MSRB warns muni issuers, others about selective disclosure

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PHOENIX - The Municipal Securities Rulemaking Board on Wednesday published a market advisory warning issuers and other municipal securities transaction participants against the practice of "selective disclosure."

Selective disclosure occurs when a municipal issuer makes information available to certain investors but not others. This can happen, for example, when non-public material information is presented during road shows, investor conferences and one-on-one investor calls or meetings.

Selective disclosure can also occur in the secondary market, the MSRB said, where the original disclosure documents were accurate and complete, but the issuer provides new nonpublic material information, which is not required to be disclosed pursuant to Rule 15c2-12 under the Securities Exchange Act of 1934 or any other rule, to select investors or analysts..

Material information generally has been defined under case law to mean there is a substantial likelihood that it would be considered important by a reasonable investor making an investment decision.

The MSRB, which does not have regulatory authority over issuers but says its mission is, in part, to protect issuers and provide them with information, said that while smaller investor meetings can be fine they can raise selective disclosure and market fairness issues by appearing to favor some bondholders over others.

“Issuers of municipal securities and their financial professionals share a responsibility to protect the integrity of the municipal market by making full and fair disclosures to all investors,” said MSRB executive director Lynnette Kelly. “When selective disclosure occurs – often inadvertently – certain investors can be disadvantaged."

"The MSRB is a resource for issuers and their financial professionals seeking to implement practices to ensure that all investors and stakeholders have equal access to the same material information from the issuer in a timely manner," she added.

The Securities and Exchange Commission's Regulation Fair Disclosure explicitly prohibits selective disclosure in the corporate market, but muni issuers are not bound by that rule.

However, the MSRB warned that issuers face the potential for fraud charges if known material information is omitted from required public disclosures. Investors can also face insider trading charges if they make trades based on material nonpublic information.

The MSRB cautioned that, while disclosure is considered an issuer responsibility, dealers acting as underwriters and municipal advisors often also play roles in it and could face consequences if selective disclosure rises to the level of fraud.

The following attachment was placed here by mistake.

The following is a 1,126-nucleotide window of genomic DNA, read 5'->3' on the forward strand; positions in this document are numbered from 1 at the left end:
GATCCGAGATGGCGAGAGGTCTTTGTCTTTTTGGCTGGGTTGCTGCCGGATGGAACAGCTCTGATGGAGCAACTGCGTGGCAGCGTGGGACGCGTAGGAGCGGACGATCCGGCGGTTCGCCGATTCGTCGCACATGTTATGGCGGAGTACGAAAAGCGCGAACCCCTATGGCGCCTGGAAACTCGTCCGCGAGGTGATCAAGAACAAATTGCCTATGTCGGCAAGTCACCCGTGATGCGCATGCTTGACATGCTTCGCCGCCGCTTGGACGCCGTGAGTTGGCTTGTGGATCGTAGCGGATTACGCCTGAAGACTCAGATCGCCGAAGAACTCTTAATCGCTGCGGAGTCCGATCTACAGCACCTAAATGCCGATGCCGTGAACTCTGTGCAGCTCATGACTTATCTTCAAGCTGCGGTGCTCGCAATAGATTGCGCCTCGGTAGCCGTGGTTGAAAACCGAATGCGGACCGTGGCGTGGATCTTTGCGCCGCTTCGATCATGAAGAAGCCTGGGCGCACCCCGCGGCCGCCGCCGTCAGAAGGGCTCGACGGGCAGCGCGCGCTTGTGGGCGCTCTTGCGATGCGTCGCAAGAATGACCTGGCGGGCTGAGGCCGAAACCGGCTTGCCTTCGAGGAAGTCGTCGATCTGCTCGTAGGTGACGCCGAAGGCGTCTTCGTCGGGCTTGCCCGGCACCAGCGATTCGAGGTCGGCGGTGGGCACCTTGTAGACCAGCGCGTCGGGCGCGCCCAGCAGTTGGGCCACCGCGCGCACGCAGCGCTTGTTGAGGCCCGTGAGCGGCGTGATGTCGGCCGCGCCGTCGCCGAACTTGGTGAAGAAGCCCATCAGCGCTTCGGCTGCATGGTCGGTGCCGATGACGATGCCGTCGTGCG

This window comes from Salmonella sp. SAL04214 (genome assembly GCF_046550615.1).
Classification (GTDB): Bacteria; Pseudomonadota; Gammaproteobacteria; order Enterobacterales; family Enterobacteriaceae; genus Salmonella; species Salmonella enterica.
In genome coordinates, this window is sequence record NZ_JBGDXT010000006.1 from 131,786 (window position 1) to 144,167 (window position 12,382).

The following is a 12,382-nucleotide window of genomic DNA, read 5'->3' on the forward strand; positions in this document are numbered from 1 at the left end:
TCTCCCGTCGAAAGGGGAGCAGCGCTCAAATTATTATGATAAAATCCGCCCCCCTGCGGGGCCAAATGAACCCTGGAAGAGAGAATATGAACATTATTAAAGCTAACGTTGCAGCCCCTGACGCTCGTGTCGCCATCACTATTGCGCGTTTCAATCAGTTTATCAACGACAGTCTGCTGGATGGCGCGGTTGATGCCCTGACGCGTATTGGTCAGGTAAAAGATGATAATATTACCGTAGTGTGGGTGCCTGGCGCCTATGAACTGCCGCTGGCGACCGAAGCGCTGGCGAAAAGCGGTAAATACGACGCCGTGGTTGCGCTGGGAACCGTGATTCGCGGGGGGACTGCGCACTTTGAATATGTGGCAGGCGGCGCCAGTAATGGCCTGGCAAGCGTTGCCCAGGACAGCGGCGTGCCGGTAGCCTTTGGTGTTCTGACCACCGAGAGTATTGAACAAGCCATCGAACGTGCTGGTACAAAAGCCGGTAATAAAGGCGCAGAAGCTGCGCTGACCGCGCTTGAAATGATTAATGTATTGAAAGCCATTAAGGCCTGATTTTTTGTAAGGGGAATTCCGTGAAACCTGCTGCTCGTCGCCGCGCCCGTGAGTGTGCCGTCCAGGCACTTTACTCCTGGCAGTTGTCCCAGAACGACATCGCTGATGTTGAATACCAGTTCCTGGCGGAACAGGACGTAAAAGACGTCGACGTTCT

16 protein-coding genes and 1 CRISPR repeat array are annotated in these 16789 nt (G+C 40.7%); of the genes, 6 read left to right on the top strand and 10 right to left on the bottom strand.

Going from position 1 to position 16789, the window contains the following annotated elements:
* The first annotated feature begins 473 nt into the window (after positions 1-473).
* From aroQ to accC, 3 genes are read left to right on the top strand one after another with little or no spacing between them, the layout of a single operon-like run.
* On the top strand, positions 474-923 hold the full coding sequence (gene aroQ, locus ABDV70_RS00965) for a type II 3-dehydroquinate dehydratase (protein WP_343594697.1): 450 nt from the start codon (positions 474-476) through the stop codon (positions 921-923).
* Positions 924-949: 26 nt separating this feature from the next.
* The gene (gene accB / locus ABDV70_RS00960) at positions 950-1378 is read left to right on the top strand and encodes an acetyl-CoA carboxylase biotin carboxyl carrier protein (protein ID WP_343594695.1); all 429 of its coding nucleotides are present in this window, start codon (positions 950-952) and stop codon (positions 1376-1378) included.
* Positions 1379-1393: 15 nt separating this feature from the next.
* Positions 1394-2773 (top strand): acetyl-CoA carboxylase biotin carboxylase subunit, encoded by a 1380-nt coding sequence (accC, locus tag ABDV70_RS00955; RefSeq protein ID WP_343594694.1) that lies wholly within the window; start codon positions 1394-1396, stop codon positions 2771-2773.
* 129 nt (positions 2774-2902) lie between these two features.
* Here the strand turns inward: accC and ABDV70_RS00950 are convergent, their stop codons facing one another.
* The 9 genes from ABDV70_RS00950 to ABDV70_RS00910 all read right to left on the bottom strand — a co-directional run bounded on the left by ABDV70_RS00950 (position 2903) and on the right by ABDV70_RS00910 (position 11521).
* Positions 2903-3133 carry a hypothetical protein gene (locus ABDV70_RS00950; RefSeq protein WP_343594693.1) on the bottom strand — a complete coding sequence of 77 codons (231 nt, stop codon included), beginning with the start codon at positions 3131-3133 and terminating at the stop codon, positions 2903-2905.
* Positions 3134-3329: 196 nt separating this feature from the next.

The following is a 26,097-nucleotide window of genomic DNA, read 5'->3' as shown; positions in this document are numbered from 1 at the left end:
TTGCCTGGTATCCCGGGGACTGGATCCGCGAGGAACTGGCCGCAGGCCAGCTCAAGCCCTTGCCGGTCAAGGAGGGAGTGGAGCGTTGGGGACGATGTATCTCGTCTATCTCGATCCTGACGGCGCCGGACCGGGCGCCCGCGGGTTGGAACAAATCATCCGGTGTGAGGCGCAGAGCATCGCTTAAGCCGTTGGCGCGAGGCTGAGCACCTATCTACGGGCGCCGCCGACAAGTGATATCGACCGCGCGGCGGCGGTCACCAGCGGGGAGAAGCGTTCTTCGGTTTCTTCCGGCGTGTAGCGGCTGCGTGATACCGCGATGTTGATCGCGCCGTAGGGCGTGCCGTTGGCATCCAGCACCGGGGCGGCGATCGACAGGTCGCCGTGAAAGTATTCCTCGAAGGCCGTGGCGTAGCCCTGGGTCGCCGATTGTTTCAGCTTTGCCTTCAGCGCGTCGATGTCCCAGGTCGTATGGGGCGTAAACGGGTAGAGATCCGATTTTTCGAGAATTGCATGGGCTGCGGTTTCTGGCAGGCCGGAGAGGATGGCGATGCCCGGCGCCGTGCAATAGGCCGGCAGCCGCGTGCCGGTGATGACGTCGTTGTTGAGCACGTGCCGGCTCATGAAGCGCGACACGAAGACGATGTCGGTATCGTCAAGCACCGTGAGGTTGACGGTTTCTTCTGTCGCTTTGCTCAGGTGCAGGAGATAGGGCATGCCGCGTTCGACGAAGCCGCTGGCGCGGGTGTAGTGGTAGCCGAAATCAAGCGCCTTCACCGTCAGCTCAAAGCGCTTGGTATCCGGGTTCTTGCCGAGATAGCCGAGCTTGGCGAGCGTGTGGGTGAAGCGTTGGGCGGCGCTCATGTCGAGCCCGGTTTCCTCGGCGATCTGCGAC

“This liability could include aiding and abetting or causing the issuer’s violations, or their own direct violations, the board said in its advisory.

In addition, any selective disclosure that creates potential liability under the Securities Act of 1933 and the Securities Exchange Act of 1934 could similarly trigger potential violations by dealers or municipal advisors under MSRB Rule G-17, which requires that they deal fairly with all persons and not engage in any deceptive, dishonest or unfair practices. The rule contains an antifraud prohibition similar to the standard set forth in the Securities Exchange Act; however, it also establishes a general duty to deal fairly, even in the absence of fraud.

The MSRB advisory provided three examples to highlight instances where selective disclosure could occur.

It is common for a lawyer to review a transcript of a road show or investor call to be sure that no information conveyed that isn’t available to the public through another means, the MSRB said.

The board stressed that its advisory is not aimed at discouraging direct communications between issuers and investors or analysts.

The advisory encouraged issuers and their finance teams to implement policies and practices to ensure that all investors and stakeholders have equal access to the same information in a timely manner. The MSRB said, for example, that issuers can post bond-related material information on its EMMA system and gave some examples of how an issuer might do so. In addition, the board said it has a set of guiding principles for issuers seeking to enhance their disclosure practices in the Market Leadership section of its website,

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